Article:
In this volume, Philadelphia pharmacist Peter Williamson transcribed his descriptions of 4 bird-hunting trips he took around the 1830s, his daughter Sarah's account of a trip taken from Philadelphia to northeastern New York in 1828, and genealogical information obtained from three Williamson family Bibles.
In this volume, Philadelphia pharmacist Peter Williamson transcribed his descriptions of 4 hunting trips he took between 1829 and 1832 (16 pages), his daughter Sarah's account of a trip taken from Philadelphia to northeastern New York in 1828 (5 pages), and genealogical information obtained from three Williamson family Bibles (9 pages)
The volume's first section recounts hunting trips Peter Williamson took around Pennsylvania, New Jersey, and Delaware. The first, entitled "An Excursion to the Chesapeake" (pages 1-10), covers his experiences hunting birds near the Delaware and Chesapeake Canal. Williamson recalled the trip in a humorous tone, and described his bad hunting luck. He and his companion, "C.," encountered a nearby family, with whom they shared a meal, and later hired local residents to serve as guides. Instead of assisting the hunters, however, the guides failed to retrieve fallen game, forcing Williamson and his companion to purchase birds previously shot by the locals. This account was published in The Cabinet of Natural History and American Rural Sports, vol. 1 (Philadelphia, 1830), pages 118-120.
The account, entitled "Journal of Sport for 1832 by one who has heretofore never been very fortunate in securing an unusual quantity of Game" (pages 11-15) describes Williamson's bird hunting trip near Thompson's Point, New Jersey, on March 22, 1832. In addition to his hunting activities, Williamson recalled a mishap with his dearborn carriage, in which the vehicle was nearly swamped by floodwaters on a country road. The trip was ultimately successful, as Williamson and his colleague shot 16 birds. The remaining stories (pages 16-17) also recount bird-hunting excursions. The first took place in the Delaware River near League Island and Maiden Island on April 14, 1832, and the second near Chesapeake City, Maryland, on an unknown date. The hunters sought ducks, geese, swans, and wading birds.
Peter Williamson's daughter Sarah wrote an account of a family trip from Philadelphia to northeastern New York in the summer of 1828, when she was 9 years old; his transcription is in this volume. The 5-page narrative, entitled "A Trip to Saratoga and Lake George," begins with the author boarding the steamboat Pennsylvania, which hit a sloop only an hour into its journey. After arriving at Bordentown, the family traveled to a town called Washington, where they embarked on a steamboat for New York City. Sarah briefly gave some impressions of the scenery and listed some of her sightseeing destinations in New York City. The Williamsons soon left for Albany aboard the steamboat Independence, and from there to Troy and Saratoga. Along the way, she recorded impressions of the Catskill Mountains and West Point. After arriving in Saratoga, the Williamson family visited several local springs, and Sarah mentioned seeing workmen boring for salt and an encampment of Oneida Indian families. On her way to Lake George, she described Glens Falls and other natural features in the area. She also visited the remains of Fort George and Fort William Henry, and briefly reflected on nearby gravesites and on a massacre that took place during the French and Indian War. The remainder of the account is a brief description of the family's return route to Philadelphia.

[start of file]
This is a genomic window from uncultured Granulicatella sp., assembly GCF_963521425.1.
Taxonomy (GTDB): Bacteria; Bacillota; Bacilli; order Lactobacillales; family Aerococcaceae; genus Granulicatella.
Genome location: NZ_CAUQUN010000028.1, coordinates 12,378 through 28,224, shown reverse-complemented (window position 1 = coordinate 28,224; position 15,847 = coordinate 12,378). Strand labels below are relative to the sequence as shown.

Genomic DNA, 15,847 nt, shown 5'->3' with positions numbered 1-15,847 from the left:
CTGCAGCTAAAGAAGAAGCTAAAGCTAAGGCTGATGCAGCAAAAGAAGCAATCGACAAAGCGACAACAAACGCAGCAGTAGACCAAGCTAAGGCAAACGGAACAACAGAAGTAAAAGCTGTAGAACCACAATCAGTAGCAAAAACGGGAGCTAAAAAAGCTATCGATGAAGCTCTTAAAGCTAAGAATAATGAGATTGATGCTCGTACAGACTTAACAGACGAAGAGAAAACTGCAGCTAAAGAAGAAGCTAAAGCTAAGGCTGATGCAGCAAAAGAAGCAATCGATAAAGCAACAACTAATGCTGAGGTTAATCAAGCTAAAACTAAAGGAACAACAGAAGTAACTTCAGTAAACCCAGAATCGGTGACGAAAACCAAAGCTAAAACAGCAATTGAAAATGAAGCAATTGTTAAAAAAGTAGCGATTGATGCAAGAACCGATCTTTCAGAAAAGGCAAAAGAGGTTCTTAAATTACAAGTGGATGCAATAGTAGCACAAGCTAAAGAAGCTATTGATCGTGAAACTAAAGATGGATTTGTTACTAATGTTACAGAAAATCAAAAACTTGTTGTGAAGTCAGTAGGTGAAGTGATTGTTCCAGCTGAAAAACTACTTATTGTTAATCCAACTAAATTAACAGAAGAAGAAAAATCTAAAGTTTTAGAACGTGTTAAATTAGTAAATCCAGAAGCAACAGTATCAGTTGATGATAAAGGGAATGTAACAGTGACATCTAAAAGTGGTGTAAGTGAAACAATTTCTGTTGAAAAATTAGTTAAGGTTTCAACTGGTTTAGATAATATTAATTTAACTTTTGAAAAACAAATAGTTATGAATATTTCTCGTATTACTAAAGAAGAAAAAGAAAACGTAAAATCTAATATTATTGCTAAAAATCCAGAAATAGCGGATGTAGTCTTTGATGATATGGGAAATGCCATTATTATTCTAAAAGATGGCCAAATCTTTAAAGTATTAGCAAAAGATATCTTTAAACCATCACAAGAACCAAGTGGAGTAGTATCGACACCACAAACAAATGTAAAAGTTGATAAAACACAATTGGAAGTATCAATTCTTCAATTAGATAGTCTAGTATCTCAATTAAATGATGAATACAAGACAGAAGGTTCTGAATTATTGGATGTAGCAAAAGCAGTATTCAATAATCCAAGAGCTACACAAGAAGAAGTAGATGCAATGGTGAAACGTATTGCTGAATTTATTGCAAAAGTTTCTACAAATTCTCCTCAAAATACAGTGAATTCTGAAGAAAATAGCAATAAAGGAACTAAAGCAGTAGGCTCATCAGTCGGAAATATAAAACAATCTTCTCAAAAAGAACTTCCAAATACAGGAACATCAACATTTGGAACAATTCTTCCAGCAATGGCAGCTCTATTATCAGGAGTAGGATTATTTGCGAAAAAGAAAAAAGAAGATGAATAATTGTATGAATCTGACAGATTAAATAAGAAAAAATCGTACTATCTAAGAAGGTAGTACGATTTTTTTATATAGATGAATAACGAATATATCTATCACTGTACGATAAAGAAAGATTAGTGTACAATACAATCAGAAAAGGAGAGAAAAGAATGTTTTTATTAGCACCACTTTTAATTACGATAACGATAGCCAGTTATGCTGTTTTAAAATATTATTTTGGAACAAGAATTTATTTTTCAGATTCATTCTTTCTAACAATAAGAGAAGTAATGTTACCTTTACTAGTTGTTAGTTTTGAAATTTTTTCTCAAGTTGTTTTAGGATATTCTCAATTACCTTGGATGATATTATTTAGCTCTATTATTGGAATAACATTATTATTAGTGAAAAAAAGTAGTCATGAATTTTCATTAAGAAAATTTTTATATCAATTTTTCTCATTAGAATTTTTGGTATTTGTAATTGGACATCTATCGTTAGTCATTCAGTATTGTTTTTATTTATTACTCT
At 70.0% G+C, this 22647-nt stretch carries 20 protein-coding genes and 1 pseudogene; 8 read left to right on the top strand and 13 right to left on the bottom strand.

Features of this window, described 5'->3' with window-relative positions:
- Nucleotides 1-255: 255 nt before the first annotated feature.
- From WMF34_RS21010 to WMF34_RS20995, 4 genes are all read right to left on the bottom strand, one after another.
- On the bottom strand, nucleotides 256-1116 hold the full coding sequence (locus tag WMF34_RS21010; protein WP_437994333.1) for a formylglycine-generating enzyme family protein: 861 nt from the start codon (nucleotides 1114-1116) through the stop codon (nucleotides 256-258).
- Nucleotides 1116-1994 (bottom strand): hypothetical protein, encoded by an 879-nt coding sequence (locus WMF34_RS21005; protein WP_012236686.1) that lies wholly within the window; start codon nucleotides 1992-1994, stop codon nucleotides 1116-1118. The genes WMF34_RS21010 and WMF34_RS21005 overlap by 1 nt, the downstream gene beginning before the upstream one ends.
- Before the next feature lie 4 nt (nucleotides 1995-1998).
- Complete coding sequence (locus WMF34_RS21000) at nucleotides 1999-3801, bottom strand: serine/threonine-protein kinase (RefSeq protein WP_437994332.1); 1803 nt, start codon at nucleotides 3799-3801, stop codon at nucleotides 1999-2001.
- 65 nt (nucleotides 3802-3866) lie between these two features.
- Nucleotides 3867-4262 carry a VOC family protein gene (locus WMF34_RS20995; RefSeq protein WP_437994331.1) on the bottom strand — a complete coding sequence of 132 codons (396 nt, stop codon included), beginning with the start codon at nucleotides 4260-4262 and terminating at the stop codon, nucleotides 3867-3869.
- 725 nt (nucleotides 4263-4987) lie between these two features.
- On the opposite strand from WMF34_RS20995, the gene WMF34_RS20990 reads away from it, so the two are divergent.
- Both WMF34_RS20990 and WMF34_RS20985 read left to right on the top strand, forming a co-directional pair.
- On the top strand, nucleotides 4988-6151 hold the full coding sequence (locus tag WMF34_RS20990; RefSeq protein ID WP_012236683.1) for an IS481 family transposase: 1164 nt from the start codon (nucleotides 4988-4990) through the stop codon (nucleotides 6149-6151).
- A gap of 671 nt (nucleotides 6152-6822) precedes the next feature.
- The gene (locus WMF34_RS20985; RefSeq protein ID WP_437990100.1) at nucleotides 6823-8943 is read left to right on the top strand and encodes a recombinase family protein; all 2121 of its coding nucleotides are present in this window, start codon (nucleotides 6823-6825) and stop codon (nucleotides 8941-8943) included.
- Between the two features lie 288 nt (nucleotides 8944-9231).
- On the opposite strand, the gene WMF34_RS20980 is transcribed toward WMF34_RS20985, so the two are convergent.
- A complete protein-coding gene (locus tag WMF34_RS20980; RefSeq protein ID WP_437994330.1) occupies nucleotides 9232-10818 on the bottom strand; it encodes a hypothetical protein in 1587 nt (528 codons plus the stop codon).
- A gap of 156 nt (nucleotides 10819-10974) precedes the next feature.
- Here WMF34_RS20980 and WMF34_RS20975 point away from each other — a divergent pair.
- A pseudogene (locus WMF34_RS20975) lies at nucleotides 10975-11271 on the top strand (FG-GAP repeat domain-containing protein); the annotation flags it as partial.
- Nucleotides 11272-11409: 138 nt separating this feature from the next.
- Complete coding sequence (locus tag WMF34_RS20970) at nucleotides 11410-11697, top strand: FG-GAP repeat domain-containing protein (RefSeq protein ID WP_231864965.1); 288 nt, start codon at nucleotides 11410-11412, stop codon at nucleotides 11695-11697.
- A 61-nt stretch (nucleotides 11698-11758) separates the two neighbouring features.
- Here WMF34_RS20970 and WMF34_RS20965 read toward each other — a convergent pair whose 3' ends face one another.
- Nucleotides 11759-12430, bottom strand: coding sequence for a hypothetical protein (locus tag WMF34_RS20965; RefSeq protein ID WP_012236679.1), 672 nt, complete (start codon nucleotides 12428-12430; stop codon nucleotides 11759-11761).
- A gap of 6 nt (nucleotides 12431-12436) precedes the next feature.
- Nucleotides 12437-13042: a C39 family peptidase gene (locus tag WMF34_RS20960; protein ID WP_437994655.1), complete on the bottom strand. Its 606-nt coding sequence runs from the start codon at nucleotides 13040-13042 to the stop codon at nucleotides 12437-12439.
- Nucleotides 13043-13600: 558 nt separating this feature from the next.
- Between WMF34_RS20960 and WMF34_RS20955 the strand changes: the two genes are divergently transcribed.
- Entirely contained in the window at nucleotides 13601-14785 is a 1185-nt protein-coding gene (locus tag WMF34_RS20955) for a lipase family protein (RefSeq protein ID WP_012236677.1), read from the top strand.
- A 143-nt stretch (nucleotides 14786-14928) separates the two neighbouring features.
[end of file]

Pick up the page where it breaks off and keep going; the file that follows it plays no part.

The final section of this volume consists of 9 pages of genealogical information that Peter Williamson copied from 3 family Bibles. Most entries consist of birth, death, and marriage dates. He explicitly mentioned his father and grandfather. Peter Williamson wrote this section of the journal on October 26, 1874.